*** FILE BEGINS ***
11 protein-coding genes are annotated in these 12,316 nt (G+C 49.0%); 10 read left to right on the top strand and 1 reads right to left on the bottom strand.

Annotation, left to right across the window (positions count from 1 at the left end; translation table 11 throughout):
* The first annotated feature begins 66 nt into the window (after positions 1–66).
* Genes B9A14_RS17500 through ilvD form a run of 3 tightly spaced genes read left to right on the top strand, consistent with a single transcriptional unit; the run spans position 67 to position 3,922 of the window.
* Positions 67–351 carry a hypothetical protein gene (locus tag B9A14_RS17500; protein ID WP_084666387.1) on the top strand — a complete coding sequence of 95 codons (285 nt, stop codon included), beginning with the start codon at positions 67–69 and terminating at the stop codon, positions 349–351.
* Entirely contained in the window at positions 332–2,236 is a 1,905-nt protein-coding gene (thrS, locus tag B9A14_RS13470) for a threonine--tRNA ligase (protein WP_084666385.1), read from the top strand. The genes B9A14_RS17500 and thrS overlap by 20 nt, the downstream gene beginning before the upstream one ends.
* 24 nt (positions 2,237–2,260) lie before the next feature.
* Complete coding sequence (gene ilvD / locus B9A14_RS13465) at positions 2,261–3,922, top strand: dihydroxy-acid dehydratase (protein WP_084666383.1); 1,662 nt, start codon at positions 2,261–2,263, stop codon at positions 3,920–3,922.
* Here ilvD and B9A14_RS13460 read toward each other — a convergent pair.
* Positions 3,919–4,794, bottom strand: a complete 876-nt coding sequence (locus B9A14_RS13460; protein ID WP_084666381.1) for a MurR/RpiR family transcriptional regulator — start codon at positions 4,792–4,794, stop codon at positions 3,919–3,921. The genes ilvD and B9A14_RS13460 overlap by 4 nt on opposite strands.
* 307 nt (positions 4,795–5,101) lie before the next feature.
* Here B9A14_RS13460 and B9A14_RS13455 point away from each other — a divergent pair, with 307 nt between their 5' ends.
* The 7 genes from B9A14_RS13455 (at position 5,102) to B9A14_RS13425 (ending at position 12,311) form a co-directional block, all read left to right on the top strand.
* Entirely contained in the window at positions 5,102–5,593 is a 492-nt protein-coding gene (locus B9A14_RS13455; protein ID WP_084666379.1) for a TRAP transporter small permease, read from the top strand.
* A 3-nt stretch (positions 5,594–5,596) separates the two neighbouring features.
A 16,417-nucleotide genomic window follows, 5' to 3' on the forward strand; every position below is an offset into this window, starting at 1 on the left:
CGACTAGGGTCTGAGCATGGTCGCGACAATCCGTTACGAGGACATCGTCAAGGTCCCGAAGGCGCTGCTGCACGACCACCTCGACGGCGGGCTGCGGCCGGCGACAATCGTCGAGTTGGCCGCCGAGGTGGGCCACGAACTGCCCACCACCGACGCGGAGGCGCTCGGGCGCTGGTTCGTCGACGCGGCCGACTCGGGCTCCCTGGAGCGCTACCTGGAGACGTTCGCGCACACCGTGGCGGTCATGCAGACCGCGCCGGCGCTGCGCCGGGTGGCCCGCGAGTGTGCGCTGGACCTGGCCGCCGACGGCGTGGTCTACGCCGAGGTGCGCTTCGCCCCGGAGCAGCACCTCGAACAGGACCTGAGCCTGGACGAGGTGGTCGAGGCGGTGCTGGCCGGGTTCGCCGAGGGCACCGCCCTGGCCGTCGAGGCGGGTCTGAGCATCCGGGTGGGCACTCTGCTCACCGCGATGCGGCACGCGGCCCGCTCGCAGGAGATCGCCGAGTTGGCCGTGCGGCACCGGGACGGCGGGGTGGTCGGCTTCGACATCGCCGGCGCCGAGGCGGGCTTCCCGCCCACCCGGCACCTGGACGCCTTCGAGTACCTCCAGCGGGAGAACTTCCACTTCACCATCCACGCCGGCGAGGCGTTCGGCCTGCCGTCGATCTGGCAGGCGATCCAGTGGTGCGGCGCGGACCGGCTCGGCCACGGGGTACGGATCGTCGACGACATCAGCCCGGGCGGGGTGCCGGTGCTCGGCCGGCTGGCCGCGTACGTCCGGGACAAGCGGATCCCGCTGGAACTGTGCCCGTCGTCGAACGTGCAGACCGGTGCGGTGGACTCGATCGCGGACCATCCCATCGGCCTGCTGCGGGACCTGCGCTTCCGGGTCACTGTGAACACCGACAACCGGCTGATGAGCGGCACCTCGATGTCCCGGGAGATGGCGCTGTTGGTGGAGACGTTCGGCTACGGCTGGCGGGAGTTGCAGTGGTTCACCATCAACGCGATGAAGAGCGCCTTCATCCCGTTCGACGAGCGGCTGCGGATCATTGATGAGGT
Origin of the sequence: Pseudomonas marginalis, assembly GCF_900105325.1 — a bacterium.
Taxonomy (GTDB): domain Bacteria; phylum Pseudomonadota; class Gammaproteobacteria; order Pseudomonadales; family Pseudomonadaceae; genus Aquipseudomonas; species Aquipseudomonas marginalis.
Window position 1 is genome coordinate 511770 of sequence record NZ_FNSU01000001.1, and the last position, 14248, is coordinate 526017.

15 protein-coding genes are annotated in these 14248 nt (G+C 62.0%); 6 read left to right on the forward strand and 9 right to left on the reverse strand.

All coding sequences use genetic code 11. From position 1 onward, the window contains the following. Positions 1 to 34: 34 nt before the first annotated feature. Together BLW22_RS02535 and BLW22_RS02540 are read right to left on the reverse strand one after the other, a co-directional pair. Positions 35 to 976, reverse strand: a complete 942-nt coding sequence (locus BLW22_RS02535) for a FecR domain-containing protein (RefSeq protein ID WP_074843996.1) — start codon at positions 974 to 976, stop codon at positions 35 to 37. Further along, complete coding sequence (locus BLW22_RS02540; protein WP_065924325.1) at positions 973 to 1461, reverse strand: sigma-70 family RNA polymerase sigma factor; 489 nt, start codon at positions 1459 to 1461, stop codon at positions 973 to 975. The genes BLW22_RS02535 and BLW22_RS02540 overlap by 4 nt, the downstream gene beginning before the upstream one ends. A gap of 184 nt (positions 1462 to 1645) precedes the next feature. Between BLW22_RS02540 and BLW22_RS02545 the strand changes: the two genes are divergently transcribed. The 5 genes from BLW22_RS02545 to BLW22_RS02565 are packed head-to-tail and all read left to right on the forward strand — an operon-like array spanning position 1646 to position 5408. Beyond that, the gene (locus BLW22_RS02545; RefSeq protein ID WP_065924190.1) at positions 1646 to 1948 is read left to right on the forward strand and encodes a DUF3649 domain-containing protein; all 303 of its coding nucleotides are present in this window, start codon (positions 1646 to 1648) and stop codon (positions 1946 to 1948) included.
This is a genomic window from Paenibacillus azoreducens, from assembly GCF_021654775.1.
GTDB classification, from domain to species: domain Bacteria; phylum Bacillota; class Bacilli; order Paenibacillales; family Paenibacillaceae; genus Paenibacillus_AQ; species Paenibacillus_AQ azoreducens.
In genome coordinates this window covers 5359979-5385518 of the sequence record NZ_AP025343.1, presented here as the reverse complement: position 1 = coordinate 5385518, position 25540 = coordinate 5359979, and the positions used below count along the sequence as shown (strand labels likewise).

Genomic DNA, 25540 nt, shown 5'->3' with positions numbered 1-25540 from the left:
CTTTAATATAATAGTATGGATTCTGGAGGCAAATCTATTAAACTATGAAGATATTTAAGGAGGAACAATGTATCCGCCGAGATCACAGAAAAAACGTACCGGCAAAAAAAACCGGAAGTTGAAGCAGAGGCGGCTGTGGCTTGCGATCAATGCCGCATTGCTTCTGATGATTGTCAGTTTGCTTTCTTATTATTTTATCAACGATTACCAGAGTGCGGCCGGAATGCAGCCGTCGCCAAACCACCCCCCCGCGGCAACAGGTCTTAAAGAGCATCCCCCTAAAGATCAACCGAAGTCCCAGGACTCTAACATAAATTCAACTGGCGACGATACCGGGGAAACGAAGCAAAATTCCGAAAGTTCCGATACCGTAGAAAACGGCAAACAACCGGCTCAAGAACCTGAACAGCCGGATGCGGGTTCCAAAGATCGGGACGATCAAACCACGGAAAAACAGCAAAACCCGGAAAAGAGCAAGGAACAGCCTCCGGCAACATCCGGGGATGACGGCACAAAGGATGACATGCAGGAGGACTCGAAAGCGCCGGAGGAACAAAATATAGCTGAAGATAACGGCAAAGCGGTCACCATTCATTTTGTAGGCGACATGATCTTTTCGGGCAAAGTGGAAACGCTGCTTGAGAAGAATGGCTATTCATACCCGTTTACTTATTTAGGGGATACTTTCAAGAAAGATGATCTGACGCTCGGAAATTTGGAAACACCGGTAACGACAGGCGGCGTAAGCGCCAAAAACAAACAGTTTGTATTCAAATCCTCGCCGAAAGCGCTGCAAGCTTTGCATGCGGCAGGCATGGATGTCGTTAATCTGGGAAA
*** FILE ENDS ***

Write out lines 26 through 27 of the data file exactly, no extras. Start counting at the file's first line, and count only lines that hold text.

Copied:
Genomic DNA, 25540 nt, shown 5'->3' with positions numbered 1-25540 from the left:
CTTTAATATAATAGTATGGATTCTGGAGGCAAATCTATTAAACTATGAAGATATTTAAGGAGGAACAATGTATCCGCCGAGATCACAGAAAAAACGTACCGGCAAAAAAAACCGGAAGTTGAAGCAGAGGCGGCTGTGGCTTGCGATCAATGCCGCATTGCTTCTGATGATTGTCAGTTTGCTTTCTTATTATTTTATCAACGATTACCAGAGTGCGGCCGGAATGCAGCCGTCGCCAAACCACCCCCCCGCGGCAACAGGTCTTAAAGAGCATCCCCCTAAAGATCAACCGAAGTCCCAGGACTCTAACATAAATTCAACTGGCGACGATACCGGGGAAACGAAGCAAAATTCCGAAAGTTCCGATACCGTAGAAAACGGCAAACAACCGGCTCAAGAACCTGAACAGCCGGATGCGGGTTCCAAAGATCGGGACGATCAAACCACGGAAAAACAGCAAAACCCGGAAAAGAGCAAGGAACAGCCTCCGGCAACATCCGGGGATGACGGCACAAAGGATGACATGCAGGAGGACTCGAAAGCGCCGGAGGAACAAAATATAGCTGAAGATAACGGCAAAGCGGTCACCATTCATTTTGTAGGCGACATGATCTTTTCGGGCAAAGTGGAAACGCTGCTTGAGAAGAATGGCTATTCATACCCGTTTACTTATTTAGGGGATACTTTCAAGAAAGATGATCTGACGCTCGGAAATTTGGAAACACCGGTAACGACAGGCGGCGTAAGCGCCAAAAACAAACAGTTTGTATTCAAATCCTCGCCGAAAGCGCTGCAAGCTTTGCATGCGGCAGGCATGGATGTCGTTAATCTGGGAAA